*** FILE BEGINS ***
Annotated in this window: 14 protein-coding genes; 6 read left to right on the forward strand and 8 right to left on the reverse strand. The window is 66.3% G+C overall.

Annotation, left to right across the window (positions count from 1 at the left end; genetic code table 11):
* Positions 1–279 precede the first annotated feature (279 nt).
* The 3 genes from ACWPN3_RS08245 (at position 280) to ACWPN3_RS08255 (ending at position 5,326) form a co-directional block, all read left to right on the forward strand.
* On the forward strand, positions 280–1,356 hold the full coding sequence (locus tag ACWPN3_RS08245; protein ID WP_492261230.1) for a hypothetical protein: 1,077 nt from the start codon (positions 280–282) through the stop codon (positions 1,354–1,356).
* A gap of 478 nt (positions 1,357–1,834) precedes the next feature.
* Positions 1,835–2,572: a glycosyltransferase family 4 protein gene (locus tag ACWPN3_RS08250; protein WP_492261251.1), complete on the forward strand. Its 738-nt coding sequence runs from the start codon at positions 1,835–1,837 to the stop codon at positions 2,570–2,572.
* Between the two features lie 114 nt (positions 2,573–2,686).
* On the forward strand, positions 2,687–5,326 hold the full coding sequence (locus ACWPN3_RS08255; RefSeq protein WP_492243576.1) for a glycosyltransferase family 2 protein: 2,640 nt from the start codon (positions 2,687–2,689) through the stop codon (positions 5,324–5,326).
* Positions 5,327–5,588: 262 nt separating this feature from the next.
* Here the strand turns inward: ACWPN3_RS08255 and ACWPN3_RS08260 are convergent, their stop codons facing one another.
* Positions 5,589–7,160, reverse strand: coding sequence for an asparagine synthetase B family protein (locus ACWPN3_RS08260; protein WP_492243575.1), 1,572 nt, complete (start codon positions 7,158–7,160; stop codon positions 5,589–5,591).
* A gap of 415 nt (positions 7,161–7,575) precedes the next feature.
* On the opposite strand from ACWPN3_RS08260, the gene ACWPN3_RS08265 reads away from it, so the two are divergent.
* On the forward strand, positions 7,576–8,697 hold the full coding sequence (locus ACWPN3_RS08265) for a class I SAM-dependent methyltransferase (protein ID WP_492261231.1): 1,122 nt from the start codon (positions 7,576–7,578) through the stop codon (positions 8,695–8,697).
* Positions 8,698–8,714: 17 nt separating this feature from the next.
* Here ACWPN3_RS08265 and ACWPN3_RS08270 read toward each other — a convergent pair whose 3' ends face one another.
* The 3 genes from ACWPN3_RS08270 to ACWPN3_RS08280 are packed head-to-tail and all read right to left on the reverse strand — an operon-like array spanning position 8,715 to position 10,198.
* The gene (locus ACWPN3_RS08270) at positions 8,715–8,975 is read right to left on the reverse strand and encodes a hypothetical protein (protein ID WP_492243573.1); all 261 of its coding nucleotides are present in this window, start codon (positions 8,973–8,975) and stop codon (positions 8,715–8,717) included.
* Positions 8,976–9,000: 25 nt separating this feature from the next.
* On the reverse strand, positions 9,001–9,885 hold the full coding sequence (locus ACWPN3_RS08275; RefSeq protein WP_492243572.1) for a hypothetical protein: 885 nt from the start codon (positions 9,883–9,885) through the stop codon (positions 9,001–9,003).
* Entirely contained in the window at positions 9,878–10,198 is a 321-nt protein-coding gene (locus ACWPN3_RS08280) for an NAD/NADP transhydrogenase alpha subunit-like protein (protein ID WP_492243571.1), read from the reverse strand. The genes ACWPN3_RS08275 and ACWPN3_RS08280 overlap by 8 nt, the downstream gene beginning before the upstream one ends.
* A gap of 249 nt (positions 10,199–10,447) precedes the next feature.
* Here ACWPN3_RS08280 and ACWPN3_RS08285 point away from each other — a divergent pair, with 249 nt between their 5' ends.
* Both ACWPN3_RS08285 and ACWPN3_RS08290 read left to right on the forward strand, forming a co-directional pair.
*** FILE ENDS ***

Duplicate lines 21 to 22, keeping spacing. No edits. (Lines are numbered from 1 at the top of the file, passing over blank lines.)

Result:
* On the reverse strand, positions 9,001–9,885 hold the full coding sequence (locus ACWPN3_RS08275; RefSeq protein WP_492243572.1) for a hypothetical protein: 885 nt from the start codon (positions 9,883–9,885) through the stop codon (positions 9,001–9,003).
* Entirely contained in the window at positions 9,878–10,198 is a 321-nt protein-coding gene (locus ACWPN3_RS08280) for an NAD/NADP transhydrogenase alpha subunit-like protein (protein ID WP_492243571.1), read from the reverse strand. The genes ACWPN3_RS08275 and ACWPN3_RS08280 overlap by 8 nt, the downstream gene beginning before the upstream one ends.